The Dutch government is considering bringing in a minimum freelance rate of €16 a hour to protect people at the bottom of the self-employment pile, broadcaster NOS said on Friday, quoting cabinet sources.
The minimum rate, which was mooted in the 2017 coalition agreement, would be introduced in 2021. Economic research bureau SEO estimates some 85,000 freelancers earn less than €16 per hour, mainly working in farming, the care services and as delivery workers or taxi drivers.
Some 1.2 million people in the Netherlands are thought to earn all or part of their income through freelance work. The coalition agreement also states that employers should offer permanent contracts to staff paid below the minimum rate, but this may conflict with EU regulations, NOS said.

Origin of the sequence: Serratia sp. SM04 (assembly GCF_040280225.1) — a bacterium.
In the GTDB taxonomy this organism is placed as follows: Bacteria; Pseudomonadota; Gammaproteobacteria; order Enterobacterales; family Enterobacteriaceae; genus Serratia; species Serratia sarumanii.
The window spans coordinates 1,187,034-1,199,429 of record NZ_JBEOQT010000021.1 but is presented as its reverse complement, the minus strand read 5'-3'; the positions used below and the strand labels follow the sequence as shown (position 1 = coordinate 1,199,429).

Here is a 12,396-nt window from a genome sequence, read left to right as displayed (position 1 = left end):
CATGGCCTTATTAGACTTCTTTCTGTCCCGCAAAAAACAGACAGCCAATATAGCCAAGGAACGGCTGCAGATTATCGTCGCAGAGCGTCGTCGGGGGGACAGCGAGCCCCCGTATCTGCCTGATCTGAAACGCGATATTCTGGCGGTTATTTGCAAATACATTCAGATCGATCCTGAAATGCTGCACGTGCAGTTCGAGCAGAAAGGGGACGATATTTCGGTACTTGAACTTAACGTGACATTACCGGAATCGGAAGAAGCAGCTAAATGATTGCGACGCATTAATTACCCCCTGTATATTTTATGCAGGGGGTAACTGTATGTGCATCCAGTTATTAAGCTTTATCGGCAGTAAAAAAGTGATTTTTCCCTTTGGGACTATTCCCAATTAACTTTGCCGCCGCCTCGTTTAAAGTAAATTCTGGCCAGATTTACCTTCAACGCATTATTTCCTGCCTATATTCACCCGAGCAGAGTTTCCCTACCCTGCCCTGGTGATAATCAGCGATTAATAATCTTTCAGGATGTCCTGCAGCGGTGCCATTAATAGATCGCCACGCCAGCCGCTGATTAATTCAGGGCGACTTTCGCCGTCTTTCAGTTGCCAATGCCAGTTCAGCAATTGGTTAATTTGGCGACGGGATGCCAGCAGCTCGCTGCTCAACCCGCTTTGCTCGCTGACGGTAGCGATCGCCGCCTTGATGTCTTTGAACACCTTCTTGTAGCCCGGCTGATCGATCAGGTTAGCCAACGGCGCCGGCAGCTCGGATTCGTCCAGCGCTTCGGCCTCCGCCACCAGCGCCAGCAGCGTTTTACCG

The NOS report comes on the same day that a government committee published its recommendations for bridging the gap between permanent and flexible contracts.
That committee, set up by social affairs minister Wouter Koolmees, recommends that everyone in work – whether self employed or on a permanent or flexible contract – should have the same right to invalidity benefit coverage and retraining.
The current system, with a growing number of freelance and low paid workers without adequate insurance ‘ is undermining social cohesion and our economic strength,’ commission chief Hans Borstlap, a former senior civil servant, said.
The committee also recommends abolishing tax breaks available for the self employed and to make it more expensive for employers to use freelance staff.
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